As a member of the Special Operations Force, I've carried
boulders under water, walked a mile with a barbell pressed over my
head, and thrown more sand bags than Katrina relief volunteers.
I've also gotten in the best shape of my life by using the
methods I'm about to describe. After reading this article, you
can too. Minus the military commitment, of
Take a moment to step back and honestly assess where you are
with your training. Have you walked away from your recent sessions
satisfied and confident that you had done what was needed, or have
you just been going through the motions?
Have you even been to the gym in the last week? Be
The human brain is an incredible machine for generating
rationalizations. People will always come up with a decent
"because" and allow themselves to feel comfortable when
they do something they're not proud of. (That's why you
felt okay waking up next to Rosie O'Donnell's body double
the morning after your birthday.)
So the reason you skipped your front squats and "just went
for a run" has nothing to do with the fact that your gym
doesn't have a decent squat rack, or that the rush-hour
traffic was too heavy. You were probably just being a pussy.
The fact is, most people use excuses to not train hard. But
really, I don't blame them; the typical gym rat's
training program is less than inspiring.
That is all about to change. But to shift your training to get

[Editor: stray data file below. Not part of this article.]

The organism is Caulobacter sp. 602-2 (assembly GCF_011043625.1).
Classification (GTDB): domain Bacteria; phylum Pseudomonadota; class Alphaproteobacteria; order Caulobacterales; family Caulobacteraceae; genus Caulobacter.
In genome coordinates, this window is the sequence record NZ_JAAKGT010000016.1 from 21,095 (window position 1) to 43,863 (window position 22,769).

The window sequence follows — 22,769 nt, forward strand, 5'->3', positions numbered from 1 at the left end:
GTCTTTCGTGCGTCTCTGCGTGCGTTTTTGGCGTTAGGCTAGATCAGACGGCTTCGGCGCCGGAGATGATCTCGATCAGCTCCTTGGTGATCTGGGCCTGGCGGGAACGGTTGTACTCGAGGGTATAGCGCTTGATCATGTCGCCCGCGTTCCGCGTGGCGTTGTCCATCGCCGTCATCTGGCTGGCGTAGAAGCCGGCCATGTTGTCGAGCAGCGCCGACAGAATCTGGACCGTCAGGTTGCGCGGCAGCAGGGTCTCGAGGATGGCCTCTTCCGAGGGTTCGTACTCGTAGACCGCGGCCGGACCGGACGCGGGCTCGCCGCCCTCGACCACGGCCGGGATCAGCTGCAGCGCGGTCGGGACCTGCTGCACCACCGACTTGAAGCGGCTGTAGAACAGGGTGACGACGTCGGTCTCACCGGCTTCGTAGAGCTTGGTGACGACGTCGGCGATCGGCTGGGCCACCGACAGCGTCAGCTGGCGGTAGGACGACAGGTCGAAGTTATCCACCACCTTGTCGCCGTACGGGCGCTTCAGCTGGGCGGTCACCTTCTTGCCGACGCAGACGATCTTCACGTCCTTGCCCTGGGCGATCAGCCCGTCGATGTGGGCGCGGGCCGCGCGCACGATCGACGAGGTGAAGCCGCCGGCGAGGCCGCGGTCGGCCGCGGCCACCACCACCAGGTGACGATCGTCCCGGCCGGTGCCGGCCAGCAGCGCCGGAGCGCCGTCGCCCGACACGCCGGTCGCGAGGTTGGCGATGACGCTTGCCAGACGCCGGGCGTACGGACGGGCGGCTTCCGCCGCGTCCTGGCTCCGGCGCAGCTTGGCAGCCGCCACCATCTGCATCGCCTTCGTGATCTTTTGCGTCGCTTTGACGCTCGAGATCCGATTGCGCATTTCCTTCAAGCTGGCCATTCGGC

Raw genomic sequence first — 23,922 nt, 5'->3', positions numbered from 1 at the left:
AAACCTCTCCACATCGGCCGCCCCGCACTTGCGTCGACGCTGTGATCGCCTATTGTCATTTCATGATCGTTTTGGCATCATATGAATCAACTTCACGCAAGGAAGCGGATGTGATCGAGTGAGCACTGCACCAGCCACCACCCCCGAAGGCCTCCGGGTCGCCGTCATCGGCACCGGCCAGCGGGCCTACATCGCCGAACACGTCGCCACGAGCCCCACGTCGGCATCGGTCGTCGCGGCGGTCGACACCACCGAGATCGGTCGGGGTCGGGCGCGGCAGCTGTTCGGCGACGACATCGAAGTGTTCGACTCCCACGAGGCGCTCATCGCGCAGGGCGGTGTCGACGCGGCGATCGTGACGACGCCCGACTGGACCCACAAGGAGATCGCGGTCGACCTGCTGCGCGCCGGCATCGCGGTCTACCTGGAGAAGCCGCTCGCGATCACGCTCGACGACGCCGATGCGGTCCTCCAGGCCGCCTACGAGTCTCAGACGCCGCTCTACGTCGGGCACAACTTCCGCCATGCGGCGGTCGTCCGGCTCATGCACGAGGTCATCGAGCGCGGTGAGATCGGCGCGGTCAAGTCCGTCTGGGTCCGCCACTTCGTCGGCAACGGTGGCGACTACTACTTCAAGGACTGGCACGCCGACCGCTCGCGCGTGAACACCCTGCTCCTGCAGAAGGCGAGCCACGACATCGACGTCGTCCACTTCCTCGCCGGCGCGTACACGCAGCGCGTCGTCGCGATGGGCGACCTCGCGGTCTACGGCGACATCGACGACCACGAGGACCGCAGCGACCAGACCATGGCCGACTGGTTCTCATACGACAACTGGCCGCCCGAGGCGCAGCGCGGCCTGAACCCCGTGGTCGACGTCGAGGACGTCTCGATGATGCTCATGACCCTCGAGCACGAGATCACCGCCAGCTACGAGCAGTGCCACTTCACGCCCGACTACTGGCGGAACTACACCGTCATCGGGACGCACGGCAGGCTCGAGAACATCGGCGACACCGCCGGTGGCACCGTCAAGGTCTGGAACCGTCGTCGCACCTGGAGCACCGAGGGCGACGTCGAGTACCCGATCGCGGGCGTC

rid of the junk, we first need to change your attitude and get rid
of the excuses.
The "Third World" Mindset
In my six years with the Navy's elite Special Warfare
Combatant-craft Crewman unit – SWCC – I spent a lot of time overseas in Third World countries.
Eventually, I was in charge of training my fellow crewmen. The
unique experience of being immersed in the world of unconventional
warfare led to an equally unconventional training philosophy.
A primary tenet of this philosophy is that the objective, be it
a successfully completed operation or the ability to crush the
standards on a physical screening test, comes first. The goal is to
be attained by any means necessary; the exact means are irrelevant
as long as they produce results.
If you read T-Nation regularly, I think it's safe to say
you have a concept somewhere in your mind – no matter how
loosely defined – of how you want your body to look, feel,
and perform. How much closer to this goal would you be if every one
of your past workouts had been of appropriate intensity? If, in
other words, you hadn't wussed out?
The countless bullshit reasons behind second-rate training
sessions aren't worth listing. Instead, I want to focus on
just one: equipment. As in, "I don't have the right